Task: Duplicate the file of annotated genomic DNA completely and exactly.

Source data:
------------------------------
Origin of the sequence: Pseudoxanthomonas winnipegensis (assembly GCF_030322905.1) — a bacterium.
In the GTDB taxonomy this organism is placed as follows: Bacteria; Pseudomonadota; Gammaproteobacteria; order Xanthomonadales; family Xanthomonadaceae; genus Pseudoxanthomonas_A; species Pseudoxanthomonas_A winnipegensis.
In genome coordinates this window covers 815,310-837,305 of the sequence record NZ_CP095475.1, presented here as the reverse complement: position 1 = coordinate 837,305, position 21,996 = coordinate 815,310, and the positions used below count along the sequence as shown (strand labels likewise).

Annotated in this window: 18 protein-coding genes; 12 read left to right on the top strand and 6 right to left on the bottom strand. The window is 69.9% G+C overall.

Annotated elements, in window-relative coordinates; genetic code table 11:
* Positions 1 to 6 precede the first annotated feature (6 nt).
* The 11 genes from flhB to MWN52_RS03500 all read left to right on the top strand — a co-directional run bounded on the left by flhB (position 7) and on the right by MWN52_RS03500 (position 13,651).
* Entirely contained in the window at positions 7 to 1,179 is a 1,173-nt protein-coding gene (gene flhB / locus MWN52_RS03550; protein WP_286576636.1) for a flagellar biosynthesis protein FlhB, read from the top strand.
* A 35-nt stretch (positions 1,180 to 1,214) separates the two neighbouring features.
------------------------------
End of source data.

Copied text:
Origin of the sequence: Pseudoxanthomonas winnipegensis (assembly GCF_030322905.1) — a bacterium.
In the GTDB taxonomy this organism is placed as follows: Bacteria; Pseudomonadota; Gammaproteobacteria; order Xanthomonadales; family Xanthomonadaceae; genus Pseudoxanthomonas_A; species Pseudoxanthomonas_A winnipegensis.
In genome coordinates this window covers 815,310-837,305 of the sequence record NZ_CP095475.1, presented here as the reverse complement: position 1 = coordinate 837,305, position 21,996 = coordinate 815,310, and the positions used below count along the sequence as shown (strand labels likewise).

Annotated in this window: 18 protein-coding genes; 12 read left to right on the top strand and 6 right to left on the bottom strand. The window is 69.9% G+C overall.

Annotated elements, in window-relative coordinates; genetic code table 11:
* Positions 1 to 6 precede the first annotated feature (6 nt).
* The 11 genes from flhB to MWN52_RS03500 all read left to right on the top strand — a co-directional run bounded on the left by flhB (position 7) and on the right by MWN52_RS03500 (position 13,651).
* Entirely contained in the window at positions 7 to 1,179 is a 1,173-nt protein-coding gene (gene flhB / locus MWN52_RS03550; protein WP_286576636.1) for a flagellar biosynthesis protein FlhB, read from the top strand.
* A 35-nt stretch (positions 1,180 to 1,214) separates the two neighbouring features.